Bonus Question

Ok, I'll add this because some of you will want to try it.
Go ahead, find the two solutions any way you like. First one to supply them gets the brownie points.
But I'm mainly interested in a practical method, if one exists.

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  • 1
    $\begingroup$ Do "extraordinary intuition" or "consulting an oracle" count as "sheer luck"? :) $\endgroup$ – noedne Apr 3 at 20:06
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    $\begingroup$ Not even close to a solution, but I would probably start by converting every number to its offset from 40, then trying to sum every line to 0. As long as you're comfortable with some negatives (I forget if I was in 6th grade) this makes the head-math easier. $\endgroup$ – TwoBitOperation Apr 3 at 20:07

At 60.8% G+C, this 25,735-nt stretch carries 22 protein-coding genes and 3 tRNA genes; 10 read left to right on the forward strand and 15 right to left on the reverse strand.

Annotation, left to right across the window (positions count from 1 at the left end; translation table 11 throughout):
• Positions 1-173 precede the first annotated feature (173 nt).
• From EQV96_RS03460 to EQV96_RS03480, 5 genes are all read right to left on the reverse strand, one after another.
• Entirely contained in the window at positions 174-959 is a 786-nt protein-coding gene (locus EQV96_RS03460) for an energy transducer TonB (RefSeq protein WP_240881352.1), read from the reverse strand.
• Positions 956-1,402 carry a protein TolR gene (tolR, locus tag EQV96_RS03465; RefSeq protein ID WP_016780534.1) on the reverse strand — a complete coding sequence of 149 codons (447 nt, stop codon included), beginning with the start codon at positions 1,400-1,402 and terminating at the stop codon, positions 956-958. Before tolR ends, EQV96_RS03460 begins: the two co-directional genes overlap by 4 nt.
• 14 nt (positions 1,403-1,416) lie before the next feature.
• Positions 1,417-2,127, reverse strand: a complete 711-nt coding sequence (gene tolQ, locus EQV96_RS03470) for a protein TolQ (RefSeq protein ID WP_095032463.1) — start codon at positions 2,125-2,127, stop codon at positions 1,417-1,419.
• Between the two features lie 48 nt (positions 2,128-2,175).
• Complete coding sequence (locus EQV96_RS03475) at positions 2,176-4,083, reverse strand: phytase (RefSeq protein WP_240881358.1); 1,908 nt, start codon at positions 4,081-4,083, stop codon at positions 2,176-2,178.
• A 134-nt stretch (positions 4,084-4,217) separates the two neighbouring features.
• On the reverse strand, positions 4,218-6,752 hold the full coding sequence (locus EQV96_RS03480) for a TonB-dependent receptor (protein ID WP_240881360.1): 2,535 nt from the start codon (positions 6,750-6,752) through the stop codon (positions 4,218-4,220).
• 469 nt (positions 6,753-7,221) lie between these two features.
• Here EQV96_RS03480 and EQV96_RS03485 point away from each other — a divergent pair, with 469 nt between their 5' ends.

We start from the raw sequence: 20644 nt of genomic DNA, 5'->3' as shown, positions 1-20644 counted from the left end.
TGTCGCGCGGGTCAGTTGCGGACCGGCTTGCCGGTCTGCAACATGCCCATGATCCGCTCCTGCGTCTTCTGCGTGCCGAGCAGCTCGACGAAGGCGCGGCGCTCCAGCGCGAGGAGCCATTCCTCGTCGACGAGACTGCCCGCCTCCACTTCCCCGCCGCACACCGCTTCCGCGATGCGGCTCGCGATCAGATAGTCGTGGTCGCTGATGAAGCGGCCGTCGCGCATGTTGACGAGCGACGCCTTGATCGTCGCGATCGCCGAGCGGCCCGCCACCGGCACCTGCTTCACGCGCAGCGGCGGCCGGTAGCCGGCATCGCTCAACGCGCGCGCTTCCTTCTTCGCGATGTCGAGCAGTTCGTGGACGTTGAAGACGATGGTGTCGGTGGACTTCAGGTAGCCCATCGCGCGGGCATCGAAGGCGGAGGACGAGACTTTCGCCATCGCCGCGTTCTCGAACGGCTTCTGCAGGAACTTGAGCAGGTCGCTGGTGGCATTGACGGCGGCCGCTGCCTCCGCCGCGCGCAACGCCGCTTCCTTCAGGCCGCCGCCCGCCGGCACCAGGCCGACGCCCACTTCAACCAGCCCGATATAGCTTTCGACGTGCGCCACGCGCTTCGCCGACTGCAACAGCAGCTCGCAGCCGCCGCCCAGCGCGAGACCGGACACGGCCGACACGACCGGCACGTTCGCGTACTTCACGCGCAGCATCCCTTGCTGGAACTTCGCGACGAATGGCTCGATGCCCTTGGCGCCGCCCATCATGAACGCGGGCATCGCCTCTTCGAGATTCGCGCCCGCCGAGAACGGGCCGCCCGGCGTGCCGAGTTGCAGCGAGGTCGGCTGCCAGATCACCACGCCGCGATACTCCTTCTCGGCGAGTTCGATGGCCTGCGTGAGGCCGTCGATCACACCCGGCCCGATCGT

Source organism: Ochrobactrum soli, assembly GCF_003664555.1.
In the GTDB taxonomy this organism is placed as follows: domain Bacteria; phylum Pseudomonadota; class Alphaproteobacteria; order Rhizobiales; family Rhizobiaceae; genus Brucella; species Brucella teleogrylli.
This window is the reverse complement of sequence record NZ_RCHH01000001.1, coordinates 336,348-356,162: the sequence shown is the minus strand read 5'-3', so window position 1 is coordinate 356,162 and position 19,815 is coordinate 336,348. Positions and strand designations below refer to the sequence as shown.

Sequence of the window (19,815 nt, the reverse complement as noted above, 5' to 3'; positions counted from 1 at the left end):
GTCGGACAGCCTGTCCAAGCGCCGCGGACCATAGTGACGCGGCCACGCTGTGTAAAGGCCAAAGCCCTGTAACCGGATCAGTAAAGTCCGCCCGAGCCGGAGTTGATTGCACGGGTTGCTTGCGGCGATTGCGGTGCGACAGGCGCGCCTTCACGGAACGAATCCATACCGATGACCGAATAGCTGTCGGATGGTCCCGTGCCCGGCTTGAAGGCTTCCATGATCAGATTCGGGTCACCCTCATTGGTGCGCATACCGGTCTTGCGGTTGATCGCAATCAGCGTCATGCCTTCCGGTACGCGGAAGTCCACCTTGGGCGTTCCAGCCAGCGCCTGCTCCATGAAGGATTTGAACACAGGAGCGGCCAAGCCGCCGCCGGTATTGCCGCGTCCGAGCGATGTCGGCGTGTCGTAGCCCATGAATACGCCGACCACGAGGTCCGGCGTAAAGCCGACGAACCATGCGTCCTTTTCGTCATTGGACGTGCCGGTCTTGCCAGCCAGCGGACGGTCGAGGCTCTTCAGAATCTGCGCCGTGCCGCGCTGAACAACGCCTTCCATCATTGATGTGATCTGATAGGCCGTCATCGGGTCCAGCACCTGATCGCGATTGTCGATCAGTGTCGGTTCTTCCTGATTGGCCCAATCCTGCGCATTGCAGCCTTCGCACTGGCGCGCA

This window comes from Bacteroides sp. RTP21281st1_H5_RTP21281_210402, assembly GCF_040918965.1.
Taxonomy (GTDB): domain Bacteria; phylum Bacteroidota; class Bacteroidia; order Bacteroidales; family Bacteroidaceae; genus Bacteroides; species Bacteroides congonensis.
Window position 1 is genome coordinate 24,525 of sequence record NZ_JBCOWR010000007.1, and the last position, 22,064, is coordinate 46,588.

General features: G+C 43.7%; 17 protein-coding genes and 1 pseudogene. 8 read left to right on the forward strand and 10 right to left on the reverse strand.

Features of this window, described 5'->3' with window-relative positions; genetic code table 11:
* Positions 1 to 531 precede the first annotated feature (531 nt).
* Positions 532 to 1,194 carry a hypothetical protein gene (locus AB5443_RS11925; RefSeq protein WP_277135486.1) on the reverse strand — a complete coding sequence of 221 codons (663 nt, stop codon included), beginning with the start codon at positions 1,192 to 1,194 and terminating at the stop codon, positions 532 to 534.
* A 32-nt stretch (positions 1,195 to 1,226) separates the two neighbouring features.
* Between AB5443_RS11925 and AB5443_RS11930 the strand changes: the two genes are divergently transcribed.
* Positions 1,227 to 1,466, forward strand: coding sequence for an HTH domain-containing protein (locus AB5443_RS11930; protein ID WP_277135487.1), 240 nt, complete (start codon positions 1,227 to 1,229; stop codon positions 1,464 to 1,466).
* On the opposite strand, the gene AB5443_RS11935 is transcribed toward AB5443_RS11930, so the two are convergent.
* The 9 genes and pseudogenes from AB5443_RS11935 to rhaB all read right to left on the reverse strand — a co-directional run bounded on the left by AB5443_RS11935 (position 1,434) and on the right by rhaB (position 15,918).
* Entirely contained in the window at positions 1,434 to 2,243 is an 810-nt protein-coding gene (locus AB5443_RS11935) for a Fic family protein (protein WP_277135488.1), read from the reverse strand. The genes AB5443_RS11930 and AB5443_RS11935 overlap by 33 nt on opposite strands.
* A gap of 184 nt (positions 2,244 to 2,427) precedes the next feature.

• $\begingroup$ @TwoBitOperation Don't you have a calculator anyway? $\endgroup$ – noedne Apr 3 at 20:08
  • $\begingroup$ True, but I think you'd be able to rule out some permutations faster without checking on the calculator. Maybe that's just how my brain works though. $\endgroup$ – TwoBitOperation Apr 3 at 20:10
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    $\begingroup$ Heh. My code originally kept finding no solutions because I hadn't realized the provided diagonals don't actually add up to 200 (yet another reason why this is not a magic square) but my code was checking diagonal sums and rejecting everything. This problem found no end of ways to annoy me. :) $\endgroup$ – Rubio Apr 3 at 22:47